Dispensationalism and Oneness Pentecostal Theology

Dispensationalism and Oneness Pentecostal Theology
By David K. Bernard

Most Oneness Pentecostals today uncritically accept dispensationalism or important aspects of it. Fundamentalists often use dispensational ideas to attack Oneness Pentecostal beliefs, however, particularly the doctrine of salvation. Is dispensationalism biblical, in whole or in part? Is it compatible with Oneness Pentecostal theology? This paper will address these neglected questions and offer tentative conclusions.

I. Description of Dispensationalism

A. Origin

Historically, many theologians have spoken of various ages in God’s dealing with humanity, but dispensationalism as a distinct theological system began with John Nelson Darby (1800-82), chief organizer and leader of the Plymouth Brethren.’ Early teachers who popularized it in America were C. I. Scofield, editor of the Scofield Reference Bible, and L. S. Chafer, founder of Dallas Theological Seminary. Prominent dispensationalists today include Charles C. Ryrie and John F. Walvoord.

For the most part, the emerging fundamentalists of the early 1 900s embraced dispensationalism, and the two systems became almost synonymous. Today many evangelicals, spiritual heirs of the early fundamentalists, have modified or abandoned the system.

B. Definition and Beliefs

Dispensationalism’s fundamental tenet is the separation of Israel and the church. As Ryrie states, “A dispensationalist keeps Israel and the Church distinct…. This is probably the most basic theological test of whether or not a man is a dispensationalist, and it is undoubtedly the most practical and conclusive.”2 He describes four key beliefs: (1) dispensational ages, (2) progressive revelation, (3) literal interpretation, and (4) the distinction between “God’s program for Israel from his program for the church. Thus the church did not begin in the OT but on the day of Pentecost, and the church is not presently fulfilling promises made to Israel in the OT that have not yet been fulfilled.”3

Millard Erickson identifies four major characteristics, all closely related: (1) a literal interpretation of Scripture, particularly emphasizing that every biblical mention of Israel refers to the physical nation and never applies to the church; (2) “a sharp and definite distinction between Israel and the church”; (3) a distinction between the “kingdom of God” (God’s people throughout human history) and the “kingdom of heaven” (the earthly Messianic kingdom); and (4) the Millennium as “the restoration of national Israel to its favored place in God’s program.”4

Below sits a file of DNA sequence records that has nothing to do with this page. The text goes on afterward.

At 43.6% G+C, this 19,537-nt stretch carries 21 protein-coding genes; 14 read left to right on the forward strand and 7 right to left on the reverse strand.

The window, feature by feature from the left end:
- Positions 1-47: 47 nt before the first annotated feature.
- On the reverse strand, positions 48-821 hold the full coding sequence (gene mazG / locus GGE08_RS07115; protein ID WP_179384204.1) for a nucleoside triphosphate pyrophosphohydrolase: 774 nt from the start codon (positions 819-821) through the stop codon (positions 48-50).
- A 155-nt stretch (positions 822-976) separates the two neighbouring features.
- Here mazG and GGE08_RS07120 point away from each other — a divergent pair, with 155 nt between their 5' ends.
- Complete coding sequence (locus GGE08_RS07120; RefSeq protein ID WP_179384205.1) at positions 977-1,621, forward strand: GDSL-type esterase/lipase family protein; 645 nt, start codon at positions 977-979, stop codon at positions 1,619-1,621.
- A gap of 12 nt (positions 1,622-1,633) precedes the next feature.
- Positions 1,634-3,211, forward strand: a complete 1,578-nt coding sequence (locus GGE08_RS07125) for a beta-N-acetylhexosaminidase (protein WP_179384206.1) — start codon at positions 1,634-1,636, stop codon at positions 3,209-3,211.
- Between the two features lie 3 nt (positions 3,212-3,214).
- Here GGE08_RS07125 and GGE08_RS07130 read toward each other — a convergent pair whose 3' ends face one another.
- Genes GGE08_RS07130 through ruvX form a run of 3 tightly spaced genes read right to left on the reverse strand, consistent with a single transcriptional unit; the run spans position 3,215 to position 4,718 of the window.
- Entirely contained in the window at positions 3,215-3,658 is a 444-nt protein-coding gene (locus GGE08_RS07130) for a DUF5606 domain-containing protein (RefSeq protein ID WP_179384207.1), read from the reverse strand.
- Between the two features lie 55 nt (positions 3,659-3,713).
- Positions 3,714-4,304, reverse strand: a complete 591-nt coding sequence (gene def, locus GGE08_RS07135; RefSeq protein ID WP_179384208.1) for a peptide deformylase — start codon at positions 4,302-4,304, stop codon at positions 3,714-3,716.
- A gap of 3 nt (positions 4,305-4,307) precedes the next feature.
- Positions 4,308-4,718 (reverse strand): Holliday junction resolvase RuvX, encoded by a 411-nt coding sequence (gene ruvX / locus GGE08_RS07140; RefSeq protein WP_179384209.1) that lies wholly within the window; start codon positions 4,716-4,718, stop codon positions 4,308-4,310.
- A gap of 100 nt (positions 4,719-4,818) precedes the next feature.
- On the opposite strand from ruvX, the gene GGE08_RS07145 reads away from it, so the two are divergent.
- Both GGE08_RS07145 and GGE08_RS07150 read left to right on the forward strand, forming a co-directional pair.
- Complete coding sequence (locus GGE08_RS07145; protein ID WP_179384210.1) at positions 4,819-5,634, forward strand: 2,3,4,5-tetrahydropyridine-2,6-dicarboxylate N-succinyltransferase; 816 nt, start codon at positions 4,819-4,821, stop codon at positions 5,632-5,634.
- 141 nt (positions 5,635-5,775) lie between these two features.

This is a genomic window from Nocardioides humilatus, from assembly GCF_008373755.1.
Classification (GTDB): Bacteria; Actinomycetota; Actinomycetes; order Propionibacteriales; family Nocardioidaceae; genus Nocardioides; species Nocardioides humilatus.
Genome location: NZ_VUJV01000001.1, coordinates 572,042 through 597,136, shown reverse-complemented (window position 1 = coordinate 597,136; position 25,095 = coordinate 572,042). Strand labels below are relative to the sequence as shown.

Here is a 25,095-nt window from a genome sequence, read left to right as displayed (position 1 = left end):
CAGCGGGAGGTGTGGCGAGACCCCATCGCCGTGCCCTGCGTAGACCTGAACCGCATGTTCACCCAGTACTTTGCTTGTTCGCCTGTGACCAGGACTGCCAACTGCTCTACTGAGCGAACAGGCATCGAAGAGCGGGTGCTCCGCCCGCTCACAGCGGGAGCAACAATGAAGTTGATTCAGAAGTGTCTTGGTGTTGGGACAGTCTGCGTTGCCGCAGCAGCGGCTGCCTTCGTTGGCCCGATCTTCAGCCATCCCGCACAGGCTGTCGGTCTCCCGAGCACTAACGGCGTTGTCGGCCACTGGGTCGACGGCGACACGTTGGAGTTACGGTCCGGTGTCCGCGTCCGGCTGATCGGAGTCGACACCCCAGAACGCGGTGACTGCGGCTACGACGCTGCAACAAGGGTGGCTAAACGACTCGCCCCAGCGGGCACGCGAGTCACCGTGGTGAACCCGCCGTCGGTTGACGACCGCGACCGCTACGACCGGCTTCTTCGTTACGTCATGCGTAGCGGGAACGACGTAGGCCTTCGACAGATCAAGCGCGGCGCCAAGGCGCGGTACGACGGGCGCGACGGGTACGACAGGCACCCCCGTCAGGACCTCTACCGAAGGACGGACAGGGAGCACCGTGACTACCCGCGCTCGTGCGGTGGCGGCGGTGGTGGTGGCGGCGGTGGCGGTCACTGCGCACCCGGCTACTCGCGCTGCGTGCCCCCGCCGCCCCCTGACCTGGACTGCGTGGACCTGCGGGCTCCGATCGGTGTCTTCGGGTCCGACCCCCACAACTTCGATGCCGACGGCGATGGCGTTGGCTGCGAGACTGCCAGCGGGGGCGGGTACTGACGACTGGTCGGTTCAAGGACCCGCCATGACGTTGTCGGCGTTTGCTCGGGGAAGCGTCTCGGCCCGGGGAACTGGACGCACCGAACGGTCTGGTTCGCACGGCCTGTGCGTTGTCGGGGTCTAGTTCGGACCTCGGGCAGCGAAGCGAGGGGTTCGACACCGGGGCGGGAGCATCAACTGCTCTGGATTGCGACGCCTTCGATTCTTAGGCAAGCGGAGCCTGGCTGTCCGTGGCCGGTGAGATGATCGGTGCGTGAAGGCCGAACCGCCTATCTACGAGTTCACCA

Dispensationalism gets its name from the way it divides God’s dealings with humanity into separate ages, called dispensations. Seven are usually identified: innocence, conscience, human government, promise, law, grace, and the millennial kingdom. Actually, the name is somewhat of a misnomer, because it is not essential to accept these seven ages. 5 The heart of the system is the separation of law and grace. Apparently, the reason why Darby began to distinguish Israel from the church so sharply was to prevent numerous scriptural statements that he regarded as legalistic from applying to the church. 6

Scofield defines a dispensation as “a period of time during which man is tested in respect of obedience to some specific revelation of the will of God.”7 Ryrie’s definition is more general: “a distinguishable economy in the outworking of God’s program.”8 Article V of Dallas Theological Seminary’s Doctrinal Statement explains, “The dispensations are stewardships by which God administers His purpose on the earth through man under varying responsibilities…. The changes in the dispensational dealings of God with man . . . are the result of . . . the failure of man under the respective test and . . . ensuing judgment from God.” 9

C. Overview of Dispensational History

Dispensationalists deal very little with the first three ages. Their distinctive views are really seen beginning with the fourth age: promise. According to them, God established an unconditional covenant with Abraham. National Israel inherits the promises of this covenant regardless of their disobedience, just as Christians supposedly have unconditional eternal security.

At Sinai, God instituted a new test: legal obedience. He required Israel to attempt to fulfill all the commands of the law and to atone for their failures by offering blood sacrifices. When John the Baptist and Jesus preached that the “kingdom of heaven” was at hand, they offered an earthly Messianic kingdom to Israel. When they preached repentance, they meant a turn back to the law and its ethical requirements. Jesus gave the rules for the earthly kingdom in His Sermon on the Mount.

The Jews rejected the kingdom, however, and crucified Jesus, so God established a parenthetical Gentile church, which was unforeseen in the Old Testament. In the church age, God no longer requires the same kind of obedience; the new test is simply accepting and confessing Jesus Christ. The teachings of the Old Testament, the preaching of John, and the early ministry of Jesus Christ do not directly apply to the church. Obedience and good works should follow saving faith but may not always accompany it.

The primary purpose of the Tribulation and Millennium will be to fulfill the unconditional Abrahamic covenant and establish the earthly Jewish kingdom. Thus both are heavily Jewish in character. The church will be raptured before the Tribulation. It will be eternally distinct from all other people of God; some say it will exclusively possess the New Jerusalem.

II. Analysis of Dispensationalism

A. Literal Interpretation of Scripture